Do You Have What It Takes to Survive the Alaskan Tundra?

winter thaw in Chalkat river in haines, alaska
(Image credit: M. Cornelius/

AUSTIN, Texas — Although it's sunny and 70 degrees Fahrenheit (21 degrees Celsius) outside, it's parka weather here in Texas.

A scavenger hunt at the South by Southwest (SXSW) Interactive festival recreates what it's like to be trapped in a chilly Alaskan shed, trying to escape.

The "Escape the Cold" experience throws several people together to solve a puzzle, locking them in a shed that is designed to mimic the Alaskan wilderness, complete with chilly (though not freezing) temperatures, fake snow and a freezer full of elk meat. The frigid experience is meant to promote the new season of the show "Life Below Zero," which airs April 9 on the National Geographic Channel.

I tried it out with a group of strangers on Saturday (March 14). The challenge – in which you get only 20 minutes to escape -- was surprisingly tricky, and involved using clues in the cabin, such as pamphlets or walkie-talkie messages to deduce the combination on several locks in order to get a key and unlock the shed we were "trapped" in. (For the claustrophobes out there, you can get out any time you want.) We made it out with about 48 seconds to spare, though we were helped along with a few timely hints.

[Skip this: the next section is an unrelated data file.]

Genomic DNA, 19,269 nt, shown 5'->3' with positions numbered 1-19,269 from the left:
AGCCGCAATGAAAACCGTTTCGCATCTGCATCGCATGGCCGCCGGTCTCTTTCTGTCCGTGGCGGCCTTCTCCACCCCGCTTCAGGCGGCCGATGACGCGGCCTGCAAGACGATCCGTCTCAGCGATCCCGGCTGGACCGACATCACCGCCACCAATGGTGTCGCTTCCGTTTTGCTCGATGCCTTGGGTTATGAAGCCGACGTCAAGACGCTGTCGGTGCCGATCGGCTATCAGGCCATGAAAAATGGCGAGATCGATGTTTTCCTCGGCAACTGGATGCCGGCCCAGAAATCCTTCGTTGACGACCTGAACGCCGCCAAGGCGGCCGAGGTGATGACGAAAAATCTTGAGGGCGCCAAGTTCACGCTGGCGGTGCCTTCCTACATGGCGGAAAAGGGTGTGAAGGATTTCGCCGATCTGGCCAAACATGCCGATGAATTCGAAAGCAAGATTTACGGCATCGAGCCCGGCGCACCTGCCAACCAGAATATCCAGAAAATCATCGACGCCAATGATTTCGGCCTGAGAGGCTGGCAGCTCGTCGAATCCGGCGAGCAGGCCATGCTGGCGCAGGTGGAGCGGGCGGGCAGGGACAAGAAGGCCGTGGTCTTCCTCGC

The experience convinced me that I'm not cut out for either surviving in the tundra or solving puzzles. Those who think they can hack it in bear territory, can check out the show on April 9.

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Tia Ghose
Managing Editor

Tia is the managing editor and was previously a senior writer for Live Science. Her work has appeared in Scientific American, and other outlets. She holds a master's degree in bioengineering from the University of Washington, a graduate certificate in science writing from UC Santa Cruz and a bachelor's degree in mechanical engineering from the University of Texas at Austin. Tia was part of a team at the Milwaukee Journal Sentinel that published the Empty Cradles series on preterm births, which won multiple awards, including the 2012 Casey Medal for Meritorious Journalism.